The Secret To Great Advocacy- Coronavirus Special
What is the secret of great advocacy?
In the early days of my career in the law I used to sit in the public gallery at Dumfries Sheriff Court and watch my boss and the rest of the local faculty solicitors going through their paces. Occasionally I’d get the opportunity to watch a guest appearance from - gasp! - an advocate from Edinburgh.
As a trainee one of the main goals I had set myself was to work out what made the most effective courtroom practitioners stand out from the rest. What was the forensic “X factor”, the elixir of legal life?
It took me far longer to discover than it should have. There are many different styles of effective advocacy, but the best practitioners have one common denominator. They are always well prepared.
I can’t tell you the sense of crushing disappointment brought on by this revelation. No magic wand. No short cuts. No secrets or tricks. Just application. Reading. Diligence. Homework.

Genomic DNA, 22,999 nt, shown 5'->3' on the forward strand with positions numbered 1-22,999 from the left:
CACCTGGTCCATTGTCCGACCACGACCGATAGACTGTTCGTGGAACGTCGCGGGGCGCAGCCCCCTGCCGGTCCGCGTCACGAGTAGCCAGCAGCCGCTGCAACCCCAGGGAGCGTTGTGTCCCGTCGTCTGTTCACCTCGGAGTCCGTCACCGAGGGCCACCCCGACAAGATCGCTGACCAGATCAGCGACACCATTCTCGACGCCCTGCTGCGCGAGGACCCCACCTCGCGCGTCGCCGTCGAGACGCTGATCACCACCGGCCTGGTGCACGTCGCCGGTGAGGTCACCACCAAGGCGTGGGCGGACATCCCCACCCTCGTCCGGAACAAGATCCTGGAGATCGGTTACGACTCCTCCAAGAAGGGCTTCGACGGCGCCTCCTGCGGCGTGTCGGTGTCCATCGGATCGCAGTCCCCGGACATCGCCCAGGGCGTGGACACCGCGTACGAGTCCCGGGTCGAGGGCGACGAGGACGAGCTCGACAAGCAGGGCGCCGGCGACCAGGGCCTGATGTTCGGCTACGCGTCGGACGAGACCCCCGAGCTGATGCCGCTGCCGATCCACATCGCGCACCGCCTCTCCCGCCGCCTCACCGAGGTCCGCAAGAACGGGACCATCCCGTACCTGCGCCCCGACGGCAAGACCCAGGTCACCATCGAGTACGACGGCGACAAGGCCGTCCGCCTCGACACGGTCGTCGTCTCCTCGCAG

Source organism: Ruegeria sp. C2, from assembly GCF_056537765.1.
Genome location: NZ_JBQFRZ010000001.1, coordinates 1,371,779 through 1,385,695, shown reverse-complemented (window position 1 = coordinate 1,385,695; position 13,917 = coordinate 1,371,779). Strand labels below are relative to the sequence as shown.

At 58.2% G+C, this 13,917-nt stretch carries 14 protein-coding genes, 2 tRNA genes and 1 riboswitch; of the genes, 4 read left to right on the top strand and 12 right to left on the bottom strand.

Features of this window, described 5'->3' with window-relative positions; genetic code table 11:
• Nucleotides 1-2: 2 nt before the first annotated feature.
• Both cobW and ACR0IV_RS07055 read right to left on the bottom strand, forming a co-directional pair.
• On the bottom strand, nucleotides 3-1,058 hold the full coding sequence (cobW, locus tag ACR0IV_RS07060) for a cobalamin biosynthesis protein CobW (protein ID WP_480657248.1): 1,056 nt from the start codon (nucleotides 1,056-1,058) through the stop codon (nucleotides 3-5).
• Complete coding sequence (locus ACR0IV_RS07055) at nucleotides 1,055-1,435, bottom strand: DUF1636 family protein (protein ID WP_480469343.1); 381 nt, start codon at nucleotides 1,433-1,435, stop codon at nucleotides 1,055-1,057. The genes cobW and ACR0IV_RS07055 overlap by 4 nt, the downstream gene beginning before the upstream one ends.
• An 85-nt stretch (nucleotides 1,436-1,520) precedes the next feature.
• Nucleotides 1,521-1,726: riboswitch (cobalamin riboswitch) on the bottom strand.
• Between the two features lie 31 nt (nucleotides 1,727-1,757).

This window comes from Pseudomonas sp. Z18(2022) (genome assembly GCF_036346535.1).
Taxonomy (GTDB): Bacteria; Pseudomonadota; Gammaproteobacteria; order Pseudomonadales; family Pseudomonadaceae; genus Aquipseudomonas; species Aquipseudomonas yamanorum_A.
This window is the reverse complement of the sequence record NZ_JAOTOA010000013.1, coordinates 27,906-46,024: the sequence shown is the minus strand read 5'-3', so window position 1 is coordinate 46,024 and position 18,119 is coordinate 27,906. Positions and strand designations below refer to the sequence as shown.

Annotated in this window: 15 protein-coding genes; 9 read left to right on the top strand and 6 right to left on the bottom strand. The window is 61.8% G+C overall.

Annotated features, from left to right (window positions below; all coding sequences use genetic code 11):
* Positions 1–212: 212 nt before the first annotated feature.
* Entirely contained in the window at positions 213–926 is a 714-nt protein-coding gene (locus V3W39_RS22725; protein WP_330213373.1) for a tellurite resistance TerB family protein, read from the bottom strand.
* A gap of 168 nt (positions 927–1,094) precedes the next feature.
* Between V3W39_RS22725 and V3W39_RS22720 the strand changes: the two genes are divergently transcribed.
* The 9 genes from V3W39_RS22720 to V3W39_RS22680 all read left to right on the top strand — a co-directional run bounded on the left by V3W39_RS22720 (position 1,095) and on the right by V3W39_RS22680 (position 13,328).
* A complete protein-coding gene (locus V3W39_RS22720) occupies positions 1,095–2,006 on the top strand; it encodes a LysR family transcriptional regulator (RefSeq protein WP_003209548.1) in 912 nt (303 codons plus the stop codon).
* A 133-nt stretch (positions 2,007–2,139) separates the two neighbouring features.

What makes you feel nervous and uncomfortable in court? For me, it is always the insidious dread that comes from knowing that you are not completely sure that you are on top of everything in your own file of papers.
The solid foundation of knowing your brief is the platform on which everything else is built. This is a truism that should not have been such a revelation to my youthful self. If only I’d done my reading…
There has been a great deal of very useful help and advice offered (including by our own John West) over the last few weeks on how to conduct remote court hearings. What has struck me most forcefully is that, without exception, they all identify the importance of proper preparation.
The fundamentals of advocacy will never change. In comparison, the format of the hearing is simply window dressing. Just remember that the judge’s window lets her see your eye roll unless you switch your camera off.